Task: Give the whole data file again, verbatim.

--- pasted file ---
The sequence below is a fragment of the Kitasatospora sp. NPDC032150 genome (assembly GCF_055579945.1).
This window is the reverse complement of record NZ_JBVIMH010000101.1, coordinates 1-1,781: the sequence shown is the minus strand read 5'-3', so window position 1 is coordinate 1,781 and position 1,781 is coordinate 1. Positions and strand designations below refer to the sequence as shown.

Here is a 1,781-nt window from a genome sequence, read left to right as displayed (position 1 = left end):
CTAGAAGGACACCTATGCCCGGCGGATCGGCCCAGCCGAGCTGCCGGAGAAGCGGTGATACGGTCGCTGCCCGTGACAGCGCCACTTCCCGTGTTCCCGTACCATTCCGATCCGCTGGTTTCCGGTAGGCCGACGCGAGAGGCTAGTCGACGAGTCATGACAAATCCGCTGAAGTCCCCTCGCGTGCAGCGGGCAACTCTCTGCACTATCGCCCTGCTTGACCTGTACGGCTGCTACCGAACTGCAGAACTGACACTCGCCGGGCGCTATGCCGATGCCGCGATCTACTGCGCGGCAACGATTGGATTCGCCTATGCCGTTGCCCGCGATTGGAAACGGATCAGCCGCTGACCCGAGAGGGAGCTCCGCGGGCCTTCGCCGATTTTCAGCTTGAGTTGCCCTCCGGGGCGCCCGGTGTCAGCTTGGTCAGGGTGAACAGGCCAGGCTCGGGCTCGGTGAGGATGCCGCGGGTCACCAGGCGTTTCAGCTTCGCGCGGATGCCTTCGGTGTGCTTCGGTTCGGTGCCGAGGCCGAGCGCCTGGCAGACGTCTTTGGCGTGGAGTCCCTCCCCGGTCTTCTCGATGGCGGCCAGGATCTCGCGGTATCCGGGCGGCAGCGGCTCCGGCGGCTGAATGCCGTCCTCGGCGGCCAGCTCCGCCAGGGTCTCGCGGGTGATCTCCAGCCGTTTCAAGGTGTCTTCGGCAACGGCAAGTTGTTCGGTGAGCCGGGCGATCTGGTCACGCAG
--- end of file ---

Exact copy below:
The sequence below is a fragment of the Kitasatospora sp. NPDC032150 genome (assembly GCF_055579945.1).
This window is the reverse complement of record NZ_JBVIMH010000101.1, coordinates 1-1,781: the sequence shown is the minus strand read 5'-3', so window position 1 is coordinate 1,781 and position 1,781 is coordinate 1. Positions and strand designations below refer to the sequence as shown.

Here is a 1,781-nt window from a genome sequence, read left to right as displayed (position 1 = left end):
CTAGAAGGACACCTATGCCCGGCGGATCGGCCCAGCCGAGCTGCCGGAGAAGCGGTGATACGGTCGCTGCCCGTGACAGCGCCACTTCCCGTGTTCCCGTACCATTCCGATCCGCTGGTTTCCGGTAGGCCGACGCGAGAGGCTAGTCGACGAGTCATGACAAATCCGCTGAAGTCCCCTCGCGTGCAGCGGGCAACTCTCTGCACTATCGCCCTGCTTGACCTGTACGGCTGCTACCGAACTGCAGAACTGACACTCGCCGGGCGCTATGCCGATGCCGCGATCTACTGCGCGGCAACGATTGGATTCGCCTATGCCGTTGCCCGCGATTGGAAACGGATCAGCCGCTGACCCGAGAGGGAGCTCCGCGGGCCTTCGCCGATTTTCAGCTTGAGTTGCCCTCCGGGGCGCCCGGTGTCAGCTTGGTCAGGGTGAACAGGCCAGGCTCGGGCTCGGTGAGGATGCCGCGGGTCACCAGGCGTTTCAGCTTCGCGCGGATGCCTTCGGTGTGCTTCGGTTCGGTGCCGAGGCCGAGCGCCTGGCAGACGTCTTTGGCGTGGAGTCCCTCCCCGGTCTTCTCGATGGCGGCCAGGATCTCGCGGTATCCGGGCGGCAGCGGCTCCGGCGGCTGAATGCCGTCCTCGGCGGCCAGCTCCGCCAGGGTCTCGCGGGTGATCTCCAGCCGTTTCAAGGTGTCTTCGGCAACGGCAAGTTGTTCGGTGAGCCGGGCGATCTGGTCACGCAG